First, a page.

Tokyo Roses: A History & Growing Guide
Let These All-Season Japanese Beauties Light Up Your Garden
Get to know some of the most beautiful made-in-Japan roses as well as the history of roses in Japan.
Want some stunning rose blooms on your own balcony? Read on for some tips for growing rose bushes (stock up on insecticide and specially curated rose soil!) and some top sellers of Japanese rose cultivars online.
Japanese Roses: A History
Roses in Japan have an illustrious history. In fact, although Europe was likely the first to cultivate roses as we know them today, their place of origin is thought to be in Asia. As such, Japan has its own variants of wild and cultivated roses suited to its unique climate and culture. The first mention of (likely wild) roses in recorded Japanese history is in the 700s in the Hitachi Fudoki and the Manyoushuu book of poetry. Although gardening was far from the most common pastime for the average person, roses still often made appearances in art, literature and historical records throughout the ages. For example, roses are featured in the Heian era’s hit novel, The Tale of Genji!
The Showa era was an especially fruitful time for the proliferation and popularization of roses in the country. The postwar period saw the beginnings of the first rose exhibitions, featuring cut flowers, and rose societies, like the Nihon Bara Kai (Japan Rose Society) founded in 1948. Perhaps no history of roses in Japan would be complete without mentioning the tremendous influences of the Keisei Rose Research Institute and its founder, known as Mister Rose, Suzuki Seizo. In celebration of the Tokyo Olympics (1964), he created the rose Seika (Olympic flame) which went on to win first prize in an international competition in New Zealand. This flower introduced Japanese roses to an international audience as it began being placed in nurseries worldwide. Follow this link to see for yourself some of the beautiful roses that Mr. Suzuki created and cultivated.
Today, as well, as my recent trip to a home center to buy a new rose plant suggests, Keisei roses, as well as Kawamoto brand roses from the Kawamoto Rose Garden, continue to dominate the domestic market for Japanese roses with their lovely colors and fragrances. Don’t miss a chance to see a wide variety of spectacular rose cultivars in the best rose gardens near Tokyo.
Coming Up Roses: Japanese Cultivars
The following roses are made-in-Japan hybrids and, as such, are especially well suited to the environment here. They would be an excellent addition to your balcony garden!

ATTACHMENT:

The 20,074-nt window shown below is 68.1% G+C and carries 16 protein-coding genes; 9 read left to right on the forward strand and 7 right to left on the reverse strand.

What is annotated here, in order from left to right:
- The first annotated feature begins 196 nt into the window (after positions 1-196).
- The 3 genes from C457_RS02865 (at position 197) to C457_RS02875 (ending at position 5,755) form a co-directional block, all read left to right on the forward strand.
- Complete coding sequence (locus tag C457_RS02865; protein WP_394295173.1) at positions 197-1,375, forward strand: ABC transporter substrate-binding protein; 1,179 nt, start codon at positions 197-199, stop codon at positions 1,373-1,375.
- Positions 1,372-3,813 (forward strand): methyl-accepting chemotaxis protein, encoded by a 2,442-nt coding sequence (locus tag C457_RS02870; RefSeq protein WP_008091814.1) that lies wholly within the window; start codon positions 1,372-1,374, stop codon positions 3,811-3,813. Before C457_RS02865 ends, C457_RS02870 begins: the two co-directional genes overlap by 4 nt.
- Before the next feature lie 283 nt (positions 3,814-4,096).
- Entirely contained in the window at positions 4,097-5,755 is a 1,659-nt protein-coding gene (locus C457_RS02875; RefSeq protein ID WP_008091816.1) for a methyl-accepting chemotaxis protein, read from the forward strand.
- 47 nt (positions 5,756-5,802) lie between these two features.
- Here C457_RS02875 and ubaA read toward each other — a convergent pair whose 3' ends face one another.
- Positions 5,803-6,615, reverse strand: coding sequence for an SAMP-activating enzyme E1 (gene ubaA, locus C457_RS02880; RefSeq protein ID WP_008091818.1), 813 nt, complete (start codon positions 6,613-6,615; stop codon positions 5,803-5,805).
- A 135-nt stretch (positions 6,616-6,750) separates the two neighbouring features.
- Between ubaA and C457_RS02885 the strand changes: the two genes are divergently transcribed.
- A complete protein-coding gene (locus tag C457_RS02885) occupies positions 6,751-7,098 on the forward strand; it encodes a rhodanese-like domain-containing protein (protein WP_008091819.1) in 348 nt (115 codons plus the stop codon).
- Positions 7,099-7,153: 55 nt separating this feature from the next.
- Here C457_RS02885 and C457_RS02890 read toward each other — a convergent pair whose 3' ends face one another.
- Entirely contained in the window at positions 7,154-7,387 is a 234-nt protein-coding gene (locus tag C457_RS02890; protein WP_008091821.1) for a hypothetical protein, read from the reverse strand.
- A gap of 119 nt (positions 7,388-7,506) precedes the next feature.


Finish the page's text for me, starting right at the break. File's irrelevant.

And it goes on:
- Kashou: a light pink and strongly scented rose
- Koikirara: a hearty light yellow rose with few thorns
- French Cancan: a frilly dark pink rose that can bloom from spring into fall
- Libelulla: a lilac-colored rose with crimped petals that flare out like butterflies
- Mayo: a dark red rose with a strong fragrance
While Japanese roses can be found just about anywhere that sells plants, especially before and during their blooming seasons in spring and fall, the following online stores, such as the aforementioned Keisei Rose and Kawamoto Rose garden stores, also ship domestic cultivars to the Tokyo area.
Roses: Growing Tips and Tricks
When growing roses, especially in planters, there are several important things to consider. While roses are an indigenous plant here and are showstoppers when successfully grown, they are also not the most unfussy of plants. Below, we’ve rounded up some advice to help you successfully care for these beauties!
1. Choose the right pot size
Pots should be roughly the same size as your rose’s root mass, but you can always use larger pots than required so the plant has more room to grow and the soil is less likely to dry out.
2. Plant in loamy soil
Roses need rich, well-draining potting soil. If you’re unsure about how to choose then try using rose-specific soils because they are specially formulated to provide all of the nutrients your plant needs.
3. Provide enough sunlight
Roses need ample sunlight, around six hours a day, but they do not enjoy strong and direct sunlight during Japan’s summer months as this stresses the root system. As such, we recommend providing shelter for your roses from the intense summer sun by using a screen or moving them to a more shaded location.
4. Water frequently
Roses are best when watered regularly, but not waterlogged, as this will lead to root rot. Luckily if you use well-draining soil, then you can usually avoid this problem. To avoid drying out your rose plants, it is best to water them thoroughly when the soil feels dry. Especially during the hot Japanese summer, you will likely need to water daily.
5. Fertilize regularly
If you want to have frequent and long-lasting blooms, plant your roses in appropriate rose potting soil from the start that includes slow-release fertilizer, then follow up with regular liquid fertilization, about once every four to six weeks.
6. Overwinter properly
Rose plants are dormant during the winter. To promote growth in the new year, we recommend cutting the rose stalks down to about 30 centimeters for larger varieties in the late fall. Also, roses don’t tolerate freezing temperatures. To combat this, you can either bring them inside if space allows or wrap them in jute cloth or a woven polypropylene sheet (such as the material used to make “leisure sheets” in Japan) outside.
7. Inspect your roses often
These bright and beautiful flowers unfortunately attract many unwanted insects and diseases, such as aburamushi (aphids), koganemushi (Scarab beetles) and kurokabi (black mold). Dealing with these pests quickly is vital to ensure the plant’s survival. I can attest that this brand of insecticide will do the trick!
Have you ever grown roses in Japan? Know any particularly easy-to-grow cultivars? Let us know below!